What Causes Moodiness?
Moodiness can have various causes, just like most other symptoms. Finding the true cause means ruling out or confirming each possibility – in other words, diagnosis.
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Diagnosis is usually a complex process due to the sheer number of possible causes and related symptoms. In order to diagnose moodiness, we could:
- Research the topic
- Find a doctor with the time
- Use a diagnostic computer system.
The process is the same, whichever method is used.
Step 1: List all Possible Causes
We begin by identifying the disease conditions which have "moodiness" as a symptom. Here are two possibilities:
- Mercury Toxicity
- Low Pregnenolone
Step 2: Build a Symptom Checklist
We then identify all possible symptoms and risk factors of each possible cause, and check the ones that apply:
slight tongue swelling
loss of appetite
short-term memory failure
minor joint pain/swelling/stiffness
regular sore throats
often/always feeling unusually cold
metallic taste in mouth
back-of-neck lymph node problems
mild mercury toxicity
gums that bleed very easily
... and more than 30 others
Step 3: Rule Out or Confirm each Possible Cause
A differential diagnosis of your symptoms and risk factors finds the likely cause of moodiness:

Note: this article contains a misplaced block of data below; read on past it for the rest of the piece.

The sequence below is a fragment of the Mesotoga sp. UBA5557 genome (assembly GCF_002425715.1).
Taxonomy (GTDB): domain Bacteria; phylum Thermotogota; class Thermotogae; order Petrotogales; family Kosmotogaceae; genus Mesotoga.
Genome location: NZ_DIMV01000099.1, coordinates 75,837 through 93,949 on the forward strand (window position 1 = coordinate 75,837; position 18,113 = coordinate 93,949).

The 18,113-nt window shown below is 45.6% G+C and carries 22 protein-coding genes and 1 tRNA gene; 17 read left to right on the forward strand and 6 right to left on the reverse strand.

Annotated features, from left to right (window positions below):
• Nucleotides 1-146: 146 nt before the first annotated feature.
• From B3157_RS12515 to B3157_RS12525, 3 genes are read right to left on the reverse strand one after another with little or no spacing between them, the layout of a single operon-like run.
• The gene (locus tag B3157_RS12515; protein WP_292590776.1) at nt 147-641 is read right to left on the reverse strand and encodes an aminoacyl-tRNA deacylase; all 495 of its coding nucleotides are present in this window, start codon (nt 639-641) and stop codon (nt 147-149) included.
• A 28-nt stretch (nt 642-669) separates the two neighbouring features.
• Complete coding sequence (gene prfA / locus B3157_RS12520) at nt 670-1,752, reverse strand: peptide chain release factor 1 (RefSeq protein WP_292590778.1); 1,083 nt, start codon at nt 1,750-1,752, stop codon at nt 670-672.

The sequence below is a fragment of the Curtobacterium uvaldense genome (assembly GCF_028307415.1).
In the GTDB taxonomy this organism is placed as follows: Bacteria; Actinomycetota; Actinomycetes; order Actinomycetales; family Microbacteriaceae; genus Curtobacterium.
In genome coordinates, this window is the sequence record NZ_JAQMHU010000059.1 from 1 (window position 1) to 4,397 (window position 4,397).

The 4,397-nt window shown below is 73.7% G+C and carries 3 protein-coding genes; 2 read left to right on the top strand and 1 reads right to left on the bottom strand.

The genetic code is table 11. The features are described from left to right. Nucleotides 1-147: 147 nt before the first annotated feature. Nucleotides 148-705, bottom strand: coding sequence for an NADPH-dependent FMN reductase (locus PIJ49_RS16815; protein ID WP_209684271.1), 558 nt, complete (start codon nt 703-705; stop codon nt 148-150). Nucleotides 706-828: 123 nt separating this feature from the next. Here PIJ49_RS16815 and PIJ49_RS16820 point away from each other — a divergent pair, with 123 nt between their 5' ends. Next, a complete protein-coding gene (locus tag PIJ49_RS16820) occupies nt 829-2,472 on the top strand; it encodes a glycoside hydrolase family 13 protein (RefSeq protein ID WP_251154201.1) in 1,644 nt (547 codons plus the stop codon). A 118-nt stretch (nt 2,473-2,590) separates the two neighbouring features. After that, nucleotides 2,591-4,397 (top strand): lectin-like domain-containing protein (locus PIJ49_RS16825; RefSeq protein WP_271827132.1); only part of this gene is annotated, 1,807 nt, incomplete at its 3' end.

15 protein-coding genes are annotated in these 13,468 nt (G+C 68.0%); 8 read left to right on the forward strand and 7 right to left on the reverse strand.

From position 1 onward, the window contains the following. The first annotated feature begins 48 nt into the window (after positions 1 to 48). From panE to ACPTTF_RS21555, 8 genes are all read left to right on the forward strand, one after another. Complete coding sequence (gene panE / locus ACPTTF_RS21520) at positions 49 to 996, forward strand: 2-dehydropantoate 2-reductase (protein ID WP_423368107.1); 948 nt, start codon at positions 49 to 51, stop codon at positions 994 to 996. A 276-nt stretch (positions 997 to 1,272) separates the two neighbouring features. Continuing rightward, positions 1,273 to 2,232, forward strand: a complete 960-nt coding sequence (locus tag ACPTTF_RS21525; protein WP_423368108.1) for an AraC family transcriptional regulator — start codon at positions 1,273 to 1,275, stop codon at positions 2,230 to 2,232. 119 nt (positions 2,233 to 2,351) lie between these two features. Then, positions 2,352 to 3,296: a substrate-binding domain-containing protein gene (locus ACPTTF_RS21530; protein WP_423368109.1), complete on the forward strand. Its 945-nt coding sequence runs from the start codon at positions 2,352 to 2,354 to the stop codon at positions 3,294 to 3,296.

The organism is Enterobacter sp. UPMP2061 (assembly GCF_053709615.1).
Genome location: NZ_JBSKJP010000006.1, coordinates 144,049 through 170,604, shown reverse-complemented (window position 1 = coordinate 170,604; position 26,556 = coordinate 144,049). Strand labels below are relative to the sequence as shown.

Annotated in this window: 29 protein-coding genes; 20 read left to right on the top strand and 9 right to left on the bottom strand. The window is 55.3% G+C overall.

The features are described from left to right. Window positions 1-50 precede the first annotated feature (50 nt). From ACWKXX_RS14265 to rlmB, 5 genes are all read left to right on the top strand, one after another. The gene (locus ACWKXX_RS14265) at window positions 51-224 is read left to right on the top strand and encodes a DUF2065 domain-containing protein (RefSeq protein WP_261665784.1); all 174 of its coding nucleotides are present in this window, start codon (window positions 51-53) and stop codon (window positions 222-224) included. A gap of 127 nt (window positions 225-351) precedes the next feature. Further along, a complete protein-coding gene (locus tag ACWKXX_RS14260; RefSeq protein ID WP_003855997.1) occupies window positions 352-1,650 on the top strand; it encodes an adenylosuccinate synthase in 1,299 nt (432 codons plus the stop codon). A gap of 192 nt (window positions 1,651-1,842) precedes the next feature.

* This is a simple example to illustrate the process
Arriving at a Correct Diagnosis
is our online diagnosis tool that learns all about you through a straightforward process of multi-level questioning, providing diagnosis at the end.
In the Emotional Symptoms
section of the questionnaire, The Analyst™
will ask the following question about moodiness:
How often do you get into a bad mood?
→ Don't know
→ Never/rarely - I am generally balanced/cheerful
→ I usually have a few bad moods each year
→ I am regularly in a bad mood
→ Very often - several times a week on average
Based on your response to this question, which may indicate absence of moodiness, slight moodiness, moodiness or extreme moodiness, The Analyst™
will consider possibilities such as:
... and also rule out issues such as:
Concerned or curious about your health? Try The Analyst™